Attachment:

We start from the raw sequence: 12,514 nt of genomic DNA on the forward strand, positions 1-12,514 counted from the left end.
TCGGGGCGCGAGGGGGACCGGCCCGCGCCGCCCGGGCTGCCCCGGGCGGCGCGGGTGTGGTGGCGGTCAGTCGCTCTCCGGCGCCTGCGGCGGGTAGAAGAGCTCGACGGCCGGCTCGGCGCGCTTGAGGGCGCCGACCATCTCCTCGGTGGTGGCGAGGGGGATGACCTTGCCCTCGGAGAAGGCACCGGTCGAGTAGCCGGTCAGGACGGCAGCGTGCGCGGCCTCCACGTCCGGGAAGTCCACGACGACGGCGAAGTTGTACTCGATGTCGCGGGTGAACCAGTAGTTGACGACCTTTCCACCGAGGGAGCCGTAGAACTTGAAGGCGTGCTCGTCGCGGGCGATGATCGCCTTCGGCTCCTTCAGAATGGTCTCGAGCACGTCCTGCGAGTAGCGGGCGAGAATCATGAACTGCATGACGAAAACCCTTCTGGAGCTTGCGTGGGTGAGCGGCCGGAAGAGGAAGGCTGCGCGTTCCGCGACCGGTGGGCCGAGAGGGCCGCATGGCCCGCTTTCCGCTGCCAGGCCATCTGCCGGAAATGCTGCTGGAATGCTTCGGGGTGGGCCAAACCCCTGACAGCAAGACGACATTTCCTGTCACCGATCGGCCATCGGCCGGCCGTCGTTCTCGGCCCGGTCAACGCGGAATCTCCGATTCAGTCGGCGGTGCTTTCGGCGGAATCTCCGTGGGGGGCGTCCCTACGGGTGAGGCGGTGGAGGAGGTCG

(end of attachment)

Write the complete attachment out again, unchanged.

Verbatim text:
We start from the raw sequence: 12,514 nt of genomic DNA on the forward strand, positions 1-12,514 counted from the left end.
TCGGGGCGCGAGGGGGACCGGCCCGCGCCGCCCGGGCTGCCCCGGGCGGCGCGGGTGTGGTGGCGGTCAGTCGCTCTCCGGCGCCTGCGGCGGGTAGAAGAGCTCGACGGCCGGCTCGGCGCGCTTGAGGGCGCCGACCATCTCCTCGGTGGTGGCGAGGGGGATGACCTTGCCCTCGGAGAAGGCACCGGTCGAGTAGCCGGTCAGGACGGCAGCGTGCGCGGCCTCCACGTCCGGGAAGTCCACGACGACGGCGAAGTTGTACTCGATGTCGCGGGTGAACCAGTAGTTGACGACCTTTCCACCGAGGGAGCCGTAGAACTTGAAGGCGTGCTCGTCGCGGGCGATGATCGCCTTCGGCTCCTTCAGAATGGTCTCGAGCACGTCCTGCGAGTAGCGGGCGAGAATCATGAACTGCATGACGAAAACCCTTCTGGAGCTTGCGTGGGTGAGCGGCCGGAAGAGGAAGGCTGCGCGTTCCGCGACCGGTGGGCCGAGAGGGCCGCATGGCCCGCTTTCCGCTGCCAGGCCATCTGCCGGAAATGCTGCTGGAATGCTTCGGGGTGGGCCAAACCCCTGACAGCAAGACGACATTTCCTGTCACCGATCGGCCATCGGCCGGCCGTCGTTCTCGGCCCGGTCAACGCGGAATCTCCGATTCAGTCGGCGGTGCTTTCGGCGGAATCTCCGTGGGGGGCGTCCCTACGGGTGAGGCGGTGGAGGAGGTCG